I’m not one of those standard Westminster types who always quotes The West Wing – really I’m not. But I did like how that show explained the debt ceiling, as per the video above. “So this debt ceiling thing is routine or the end of the world?” comes the question from Kristin Chenoweth’s Annabeth Schott. “Both,” responds Richard Schiff’s Toby Ziegler.
It’s routine simply because this is how American politics works: a thousand checks and balances have been encoded into the system to prevent the executive from having its way with the public finances. All of the fractious, five-minutes-to-midnight politicking may look crazy from over here, but, as I’ve written before, there are reasons to admire it as much as to scoff. We could probably have done with an institutionalised debate about the deficit and all that in the years leading up to 2008.
Yet it’s also the end of the world because, well, it’s possible to imagine how we get from here to stock market collapse, questions about the suitability of the dollar as the world’s leading reserve currency, global depression and more. Those possibilities are even more terrifyingly salient today, as tomorrow is when the US Treasury is claiming that it will run out of cash – and legislators are still hurrying to come up with a solution in time.
I stress that word “possible”, though – because no-one really knows what will happen if agreement cannot be reached, and only a few more have been brave enough to put any numbers on it. The IMF, for instance, has warned that “reassessment of US sovereign risk could reduce global output by several percentage points of GDP”. As the World Bank’s predictions ahead of last year’s (different sort of) American fiscal crisis suggested, what happens in Washington is felt around the world.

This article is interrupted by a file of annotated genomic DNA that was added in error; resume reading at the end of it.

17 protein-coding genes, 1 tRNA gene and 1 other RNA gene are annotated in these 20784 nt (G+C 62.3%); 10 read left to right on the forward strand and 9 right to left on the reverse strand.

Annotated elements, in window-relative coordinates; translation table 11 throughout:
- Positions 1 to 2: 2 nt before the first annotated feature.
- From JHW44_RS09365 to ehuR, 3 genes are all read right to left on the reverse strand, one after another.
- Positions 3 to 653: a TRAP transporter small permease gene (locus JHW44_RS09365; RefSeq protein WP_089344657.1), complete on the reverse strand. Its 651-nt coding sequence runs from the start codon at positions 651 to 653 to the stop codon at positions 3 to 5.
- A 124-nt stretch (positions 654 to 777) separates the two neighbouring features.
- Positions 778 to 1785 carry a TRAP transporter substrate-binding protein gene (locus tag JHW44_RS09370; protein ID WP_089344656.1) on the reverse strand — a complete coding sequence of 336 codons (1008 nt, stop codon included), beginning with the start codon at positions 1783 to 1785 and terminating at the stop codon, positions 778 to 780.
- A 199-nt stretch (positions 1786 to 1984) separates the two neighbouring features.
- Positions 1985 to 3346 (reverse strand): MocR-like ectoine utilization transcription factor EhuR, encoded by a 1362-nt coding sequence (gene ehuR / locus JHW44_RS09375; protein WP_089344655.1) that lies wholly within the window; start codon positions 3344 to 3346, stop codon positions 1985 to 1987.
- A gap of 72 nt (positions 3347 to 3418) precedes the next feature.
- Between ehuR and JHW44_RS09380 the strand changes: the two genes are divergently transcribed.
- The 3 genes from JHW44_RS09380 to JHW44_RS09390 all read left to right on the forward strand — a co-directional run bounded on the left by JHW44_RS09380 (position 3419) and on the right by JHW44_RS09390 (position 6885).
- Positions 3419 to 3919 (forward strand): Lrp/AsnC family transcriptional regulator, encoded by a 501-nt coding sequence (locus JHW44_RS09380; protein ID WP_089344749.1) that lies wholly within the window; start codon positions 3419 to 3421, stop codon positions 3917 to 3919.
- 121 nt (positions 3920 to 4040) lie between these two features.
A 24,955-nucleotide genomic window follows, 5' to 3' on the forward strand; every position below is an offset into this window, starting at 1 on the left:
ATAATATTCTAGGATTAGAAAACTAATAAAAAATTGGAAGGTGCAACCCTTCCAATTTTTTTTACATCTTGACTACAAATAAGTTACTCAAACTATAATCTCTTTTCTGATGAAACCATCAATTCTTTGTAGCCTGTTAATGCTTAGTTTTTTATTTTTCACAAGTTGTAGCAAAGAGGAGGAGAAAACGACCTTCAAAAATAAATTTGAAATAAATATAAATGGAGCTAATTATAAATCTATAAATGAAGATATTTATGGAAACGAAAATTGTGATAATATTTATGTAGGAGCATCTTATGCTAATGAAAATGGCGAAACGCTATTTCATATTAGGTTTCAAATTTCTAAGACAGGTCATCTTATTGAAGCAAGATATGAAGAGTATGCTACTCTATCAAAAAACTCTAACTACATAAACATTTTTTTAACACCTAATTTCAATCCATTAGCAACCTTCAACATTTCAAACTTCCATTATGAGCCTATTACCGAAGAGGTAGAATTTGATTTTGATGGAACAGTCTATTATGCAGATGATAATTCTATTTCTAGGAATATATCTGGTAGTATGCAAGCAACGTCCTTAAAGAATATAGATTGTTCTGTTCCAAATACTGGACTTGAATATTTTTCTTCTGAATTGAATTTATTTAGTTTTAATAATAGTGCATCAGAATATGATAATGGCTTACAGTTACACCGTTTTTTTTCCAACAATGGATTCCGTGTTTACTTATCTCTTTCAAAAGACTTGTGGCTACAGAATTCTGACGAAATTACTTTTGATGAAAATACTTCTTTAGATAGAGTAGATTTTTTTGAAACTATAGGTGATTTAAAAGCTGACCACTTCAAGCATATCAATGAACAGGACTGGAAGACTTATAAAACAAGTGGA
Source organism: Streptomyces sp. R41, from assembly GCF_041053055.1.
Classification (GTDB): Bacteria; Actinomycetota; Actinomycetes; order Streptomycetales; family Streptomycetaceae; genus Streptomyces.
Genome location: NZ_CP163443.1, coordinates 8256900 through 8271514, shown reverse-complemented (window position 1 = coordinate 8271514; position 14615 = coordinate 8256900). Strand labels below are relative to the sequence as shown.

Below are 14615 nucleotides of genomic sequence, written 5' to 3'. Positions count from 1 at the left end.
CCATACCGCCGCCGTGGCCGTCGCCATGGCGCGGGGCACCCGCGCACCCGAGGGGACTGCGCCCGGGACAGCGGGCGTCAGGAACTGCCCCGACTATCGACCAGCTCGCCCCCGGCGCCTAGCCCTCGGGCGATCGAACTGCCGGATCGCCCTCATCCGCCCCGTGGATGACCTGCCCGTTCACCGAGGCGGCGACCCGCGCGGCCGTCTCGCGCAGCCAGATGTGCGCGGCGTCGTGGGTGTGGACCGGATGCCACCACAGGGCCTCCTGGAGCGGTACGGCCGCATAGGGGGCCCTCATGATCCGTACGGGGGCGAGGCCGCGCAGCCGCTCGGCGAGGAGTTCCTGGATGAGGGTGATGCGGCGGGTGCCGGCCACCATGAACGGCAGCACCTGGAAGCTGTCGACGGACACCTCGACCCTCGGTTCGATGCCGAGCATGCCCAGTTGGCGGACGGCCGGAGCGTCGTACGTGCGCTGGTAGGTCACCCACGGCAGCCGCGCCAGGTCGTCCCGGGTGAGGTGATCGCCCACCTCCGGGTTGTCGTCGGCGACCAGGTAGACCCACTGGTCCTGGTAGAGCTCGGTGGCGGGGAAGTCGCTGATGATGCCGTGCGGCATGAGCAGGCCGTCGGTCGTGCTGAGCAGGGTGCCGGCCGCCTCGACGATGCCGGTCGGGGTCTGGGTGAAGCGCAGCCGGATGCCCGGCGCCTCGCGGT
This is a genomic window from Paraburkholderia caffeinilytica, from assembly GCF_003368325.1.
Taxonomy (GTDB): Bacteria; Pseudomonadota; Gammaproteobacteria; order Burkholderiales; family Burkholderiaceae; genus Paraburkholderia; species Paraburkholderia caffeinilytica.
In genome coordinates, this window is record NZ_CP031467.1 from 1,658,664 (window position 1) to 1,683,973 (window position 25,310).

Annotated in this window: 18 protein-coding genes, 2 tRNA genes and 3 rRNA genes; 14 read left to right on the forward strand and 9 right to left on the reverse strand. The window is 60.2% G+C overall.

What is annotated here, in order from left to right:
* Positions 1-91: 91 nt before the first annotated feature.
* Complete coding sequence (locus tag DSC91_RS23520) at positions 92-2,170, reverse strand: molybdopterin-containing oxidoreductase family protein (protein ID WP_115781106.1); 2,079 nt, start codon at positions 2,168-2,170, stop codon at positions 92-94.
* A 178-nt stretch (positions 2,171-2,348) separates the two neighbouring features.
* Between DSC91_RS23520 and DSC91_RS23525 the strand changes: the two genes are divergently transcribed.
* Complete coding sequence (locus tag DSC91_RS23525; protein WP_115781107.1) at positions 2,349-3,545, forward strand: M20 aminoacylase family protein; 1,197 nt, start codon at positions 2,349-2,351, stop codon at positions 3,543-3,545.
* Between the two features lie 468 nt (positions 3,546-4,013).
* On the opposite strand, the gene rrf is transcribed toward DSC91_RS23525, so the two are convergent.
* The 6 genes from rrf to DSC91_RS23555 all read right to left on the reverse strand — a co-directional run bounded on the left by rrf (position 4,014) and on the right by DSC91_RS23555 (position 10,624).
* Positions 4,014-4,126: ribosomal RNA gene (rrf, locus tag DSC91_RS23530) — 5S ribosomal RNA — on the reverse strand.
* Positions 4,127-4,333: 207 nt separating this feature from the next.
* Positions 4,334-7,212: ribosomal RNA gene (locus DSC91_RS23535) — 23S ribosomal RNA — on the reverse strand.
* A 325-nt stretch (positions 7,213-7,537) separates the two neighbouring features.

Besides, despite the eleventh-hour political flap, there doesn’t appear to be much market expectation that Congress will fail to reach a deal in the not-too-distant. Sure, America’s very-short-term borrowing costs have risen – to the unusual point where the Government now pays more interest on its one-month bonds than on its three-month bonds – but the effects aren’t so pronounced to count as a panic. I suspect most investors feel that, even if a deal isn’t agreed today, the US Treasury will be able to shunt some money around until a better accommodation is reached. Of course, they may be less sanguine about the situation if it goes on for much longer.
Which is why, for now at least, I think it’s more important to consider the effect this whole farrago may have already had – because it certainly has had an effect. A bunch of Wall Street moneymongers yesterday explained to the House how consumer spending and the demand for small business loans has been dampened. An IGM poll of economists had 48 per cent agreeing that “with or without a default, current uncertainty over future taxing and spending policies of the US government is likely to depress private investment and hiring by enough to reduce GDP growth by at least a quarter of a percentage point over the next 12 months”.
So, the prospect of lower growth in America, whatever happens. Whether that, by itself, is enough to knock our own recovering economy, I don’t know. But much will be revealed, as it has been in the past, by that most reliable and important of metrics: George Osborne’s speeches. If our Chancellor starts talking about America after today, then you’ll know he has his worries.